Want to appear taller and more powerful in your next meeting? Sit a handspan from the table.
5 min read
There’s a reason “The Room Where It Happens” is one of Broadway hit Hamilton’s standout songs: the track’s theme — longing to be included among key decision-makers in the place in which decisions are made — is timeless.
The right type of body language can help get you into that room.
Confident body language is a self-fulfilling prophecy of sorts: The more you project success, competence and resources, the more those things will likely be awarded to you. As far as the body language you want to present, making it a habit is vital. Just as important is spending time in the same vicinity as the people with the power to help you reach your goals — and projecting confidence to them, said Mark Bowden, author of Winning Body Language and other books on the subject. Being in the right place at the right time with the right people is the best way to use your body language to supercharge your goals.
Whether you’ve got your eyes set on a raise, partnership, promotion or any other new business opportunity, here are five body language tips to help get you there.
Take advantage of your full height.
Four or five inches in height — in other words, the difference between the 25th percentile and the 75th — could translate to a salary increase of 9 to 15 percent, according to research published in 2015. Though you can’t grow taller by sheer force of will, you can make use of every inch you’ve got by standing (and sitting) tall.
“Power, status and confidence are nonverbally displayed through the use of height and space,” said Carol Kinsey Goman, creator of the LinkedIn Learning course “Body Language for Leaders.”
Don’t be afraid to take up space.
If you’re looking to add a few more notches to your perceived height, make a habit of taking up more space: Stand up and move around when presenting in a meeting, hook your elbow on the back of your chair while seated or spread out your belongings on the conference table, Goman said.
Another strategy: Sit a handspan from the table in meetings and negotiations, Bowden said. You’ll appear taller because others in the room will be able to see more of you, and when you reach out to take something from the table, such as a notepad or glass of water, your arm will stretch out further — resulting in the perception that you’re taking up more space. For better or worse, our built-in instincts tell us that big is more powerful than small, Bowden said. People tend to award higher salaries, honor and resources to those they perceive as more powerful.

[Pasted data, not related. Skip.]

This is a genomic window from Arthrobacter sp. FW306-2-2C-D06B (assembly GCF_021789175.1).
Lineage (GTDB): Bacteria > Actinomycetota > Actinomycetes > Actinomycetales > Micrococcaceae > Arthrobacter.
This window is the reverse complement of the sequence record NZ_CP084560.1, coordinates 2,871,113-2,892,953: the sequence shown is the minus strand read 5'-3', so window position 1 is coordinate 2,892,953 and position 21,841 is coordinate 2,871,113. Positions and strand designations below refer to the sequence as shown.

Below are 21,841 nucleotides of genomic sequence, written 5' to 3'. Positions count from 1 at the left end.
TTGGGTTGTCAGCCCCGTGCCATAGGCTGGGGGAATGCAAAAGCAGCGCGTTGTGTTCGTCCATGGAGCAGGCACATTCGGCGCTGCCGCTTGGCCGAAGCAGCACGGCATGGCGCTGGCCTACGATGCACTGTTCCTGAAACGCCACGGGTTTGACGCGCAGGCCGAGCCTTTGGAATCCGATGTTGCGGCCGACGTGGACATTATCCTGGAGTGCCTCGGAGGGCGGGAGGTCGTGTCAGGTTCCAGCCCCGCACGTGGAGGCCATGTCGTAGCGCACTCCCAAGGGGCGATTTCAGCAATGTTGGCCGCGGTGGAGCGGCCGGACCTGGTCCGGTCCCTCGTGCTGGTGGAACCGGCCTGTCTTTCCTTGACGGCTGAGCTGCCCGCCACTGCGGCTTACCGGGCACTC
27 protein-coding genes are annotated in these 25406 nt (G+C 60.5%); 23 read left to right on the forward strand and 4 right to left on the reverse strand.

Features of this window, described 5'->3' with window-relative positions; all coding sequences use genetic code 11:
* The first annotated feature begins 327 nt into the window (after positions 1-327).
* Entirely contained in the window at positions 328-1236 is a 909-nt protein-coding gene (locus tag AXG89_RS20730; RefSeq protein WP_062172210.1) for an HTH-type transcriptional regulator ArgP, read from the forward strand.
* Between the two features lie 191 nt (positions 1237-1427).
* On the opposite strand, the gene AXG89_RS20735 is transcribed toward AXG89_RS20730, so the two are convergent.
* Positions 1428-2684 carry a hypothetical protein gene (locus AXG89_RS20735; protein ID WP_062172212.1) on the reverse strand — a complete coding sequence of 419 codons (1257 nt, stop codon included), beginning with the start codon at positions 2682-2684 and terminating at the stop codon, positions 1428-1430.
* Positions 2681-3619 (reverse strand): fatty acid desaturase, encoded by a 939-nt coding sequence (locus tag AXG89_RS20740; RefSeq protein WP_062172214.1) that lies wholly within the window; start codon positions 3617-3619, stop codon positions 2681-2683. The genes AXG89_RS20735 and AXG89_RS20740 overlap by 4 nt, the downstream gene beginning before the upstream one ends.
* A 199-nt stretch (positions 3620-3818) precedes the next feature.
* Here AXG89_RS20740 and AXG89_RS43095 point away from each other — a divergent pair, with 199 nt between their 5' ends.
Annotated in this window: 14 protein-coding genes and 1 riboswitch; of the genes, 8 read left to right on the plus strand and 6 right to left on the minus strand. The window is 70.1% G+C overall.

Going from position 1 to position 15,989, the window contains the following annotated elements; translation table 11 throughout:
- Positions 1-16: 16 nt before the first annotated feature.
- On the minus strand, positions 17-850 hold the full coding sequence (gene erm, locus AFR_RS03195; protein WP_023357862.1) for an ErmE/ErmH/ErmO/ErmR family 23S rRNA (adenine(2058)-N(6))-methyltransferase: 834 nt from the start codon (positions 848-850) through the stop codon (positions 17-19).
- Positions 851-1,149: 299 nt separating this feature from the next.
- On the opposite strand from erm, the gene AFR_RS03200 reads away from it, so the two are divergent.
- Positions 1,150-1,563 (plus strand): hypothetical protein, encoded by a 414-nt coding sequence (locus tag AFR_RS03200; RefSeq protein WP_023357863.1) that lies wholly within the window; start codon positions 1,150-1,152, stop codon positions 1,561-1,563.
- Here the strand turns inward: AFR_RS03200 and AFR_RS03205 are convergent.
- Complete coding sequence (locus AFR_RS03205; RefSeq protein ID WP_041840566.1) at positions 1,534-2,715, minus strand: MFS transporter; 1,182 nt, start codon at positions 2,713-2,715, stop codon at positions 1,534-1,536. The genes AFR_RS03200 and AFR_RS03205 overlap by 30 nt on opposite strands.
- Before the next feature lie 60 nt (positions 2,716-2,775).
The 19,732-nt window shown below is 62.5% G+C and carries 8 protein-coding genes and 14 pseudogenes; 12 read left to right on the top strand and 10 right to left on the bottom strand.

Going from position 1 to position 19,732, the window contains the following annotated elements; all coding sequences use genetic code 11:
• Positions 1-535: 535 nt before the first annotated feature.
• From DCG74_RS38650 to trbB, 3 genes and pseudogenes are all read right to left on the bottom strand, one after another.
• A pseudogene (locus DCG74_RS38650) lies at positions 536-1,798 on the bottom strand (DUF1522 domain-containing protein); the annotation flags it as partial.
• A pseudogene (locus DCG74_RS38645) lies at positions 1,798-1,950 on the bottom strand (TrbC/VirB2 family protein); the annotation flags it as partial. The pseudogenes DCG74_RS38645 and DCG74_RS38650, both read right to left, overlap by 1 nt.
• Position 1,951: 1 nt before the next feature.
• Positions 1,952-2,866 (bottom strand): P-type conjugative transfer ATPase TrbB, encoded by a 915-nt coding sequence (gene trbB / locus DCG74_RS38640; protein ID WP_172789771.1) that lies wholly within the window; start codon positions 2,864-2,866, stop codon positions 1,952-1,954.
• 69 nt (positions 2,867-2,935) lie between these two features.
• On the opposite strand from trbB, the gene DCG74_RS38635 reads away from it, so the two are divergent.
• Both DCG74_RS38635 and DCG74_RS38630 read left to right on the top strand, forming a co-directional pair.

Don’t discount the power of a smile and eye contact.
Want to be memorable? Break out a toothy grin. Research published in 2015 suggests that “socially positive signals conveyed by smiling faces” may prompt people’s memory of both the person they met and the meeting’s context — especially if they perceived both of those factors as positive. Smiling at someone also often triggers them to return the gesture — and that muscle movement, in turn, can positively impact their emotional state.
And it may be one of the oldest tricks in the book, but it’s oft-repeated for a reason: Eye contact projects confidence. Aim to maintain eye contact for 50 to 60 percent of the time you speak with someone, Goman said. Here’s a strategy to help you build the habit: When starting a conversation, look into the other person’s eyes for long enough to note their color.
Talk with your hands.
People perceive quality leaders to be calm and assertive, and there’s a type of body language that denotes those qualities: open-handed gestures at navel height. This movement inherently suggests that you’re honest with nothing to hide, and it also projects trust, credibility, confidence and calm, Bowden said — all before you’ve even opened your mouth to speak.
An oft-cited piece of research published in 2007 focuses in on Broca’s area, an area of the brain associated with speech production, and suggests that making hand gestures while speaking can play an important cognitive role for both a speaker and a listener. For the former, it can aid in “semantic retrieval and selection,” or choosing which words to use and why. Goman, an executive coach, said that when her clients incorporated gestures into their speeches, their speech content improved and their use of “filler words” decreased.
Identify your common nervous gestures, then work to break those habits.
Whether it’s twirling your hair, wagging your foot, rolling your neck or fidgeting with your hands, you likely have a go-to nervous tic (and if you’re unsure what it is, your peers can likely point you in the right direction). Repetitive anxious behavior often takes away from the image you’re trying to portray: a calm, cool and collected leader.
To reset your body language and project confidence, take a deep breath and practice being still, Goman said. There’s a good chance that practicing meditation can help that feel more natural, and there are a host of apps out there for beginners who want to dip a toe in the water.